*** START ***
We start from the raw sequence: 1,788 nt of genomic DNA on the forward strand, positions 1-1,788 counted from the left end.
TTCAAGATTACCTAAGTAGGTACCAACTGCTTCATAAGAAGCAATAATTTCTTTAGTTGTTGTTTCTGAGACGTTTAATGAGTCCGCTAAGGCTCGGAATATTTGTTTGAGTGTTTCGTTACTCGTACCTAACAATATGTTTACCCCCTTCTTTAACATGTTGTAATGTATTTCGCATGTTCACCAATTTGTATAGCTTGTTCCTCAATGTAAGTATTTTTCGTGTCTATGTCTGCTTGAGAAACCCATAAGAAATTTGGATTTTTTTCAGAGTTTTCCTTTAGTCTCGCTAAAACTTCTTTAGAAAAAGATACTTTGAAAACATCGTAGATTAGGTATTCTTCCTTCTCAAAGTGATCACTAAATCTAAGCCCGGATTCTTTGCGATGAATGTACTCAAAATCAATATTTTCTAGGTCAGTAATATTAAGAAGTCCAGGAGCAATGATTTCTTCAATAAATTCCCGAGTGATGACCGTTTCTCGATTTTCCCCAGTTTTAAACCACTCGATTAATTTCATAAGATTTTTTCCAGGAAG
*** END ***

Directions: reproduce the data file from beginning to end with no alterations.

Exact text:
We start from the raw sequence: 1,788 nt of genomic DNA on the forward strand, positions 1-1,788 counted from the left end.
TTCAAGATTACCTAAGTAGGTACCAACTGCTTCATAAGAAGCAATAATTTCTTTAGTTGTTGTTTCTGAGACGTTTAATGAGTCCGCTAAGGCTCGGAATATTTGTTTGAGTGTTTCGTTACTCGTACCTAACAATATGTTTACCCCCTTCTTTAACATGTTGTAATGTATTTCGCATGTTCACCAATTTGTATAGCTTGTTCCTCAATGTAAGTATTTTTCGTGTCTATGTCTGCTTGAGAAACCCATAAGAAATTTGGATTTTTTTCAGAGTTTTCCTTTAGTCTCGCTAAAACTTCTTTAGAAAAAGATACTTTGAAAACATCGTAGATTAGGTATTCTTCCTTCTCAAAGTGATCACTAAATCTAAGCCCGGATTCTTTGCGATGAATGTACTCAAAATCAATATTTTCTAGGTCAGTAATATTAAGAAGTCCAGGAGCAATGATTTCTTCAATAAATTCCCGAGTGATGACCGTTTCTCGATTTTCCCCAGTTTTAAACCACTCGATTAATTTCATAAGATTTTTTCCAGGAAG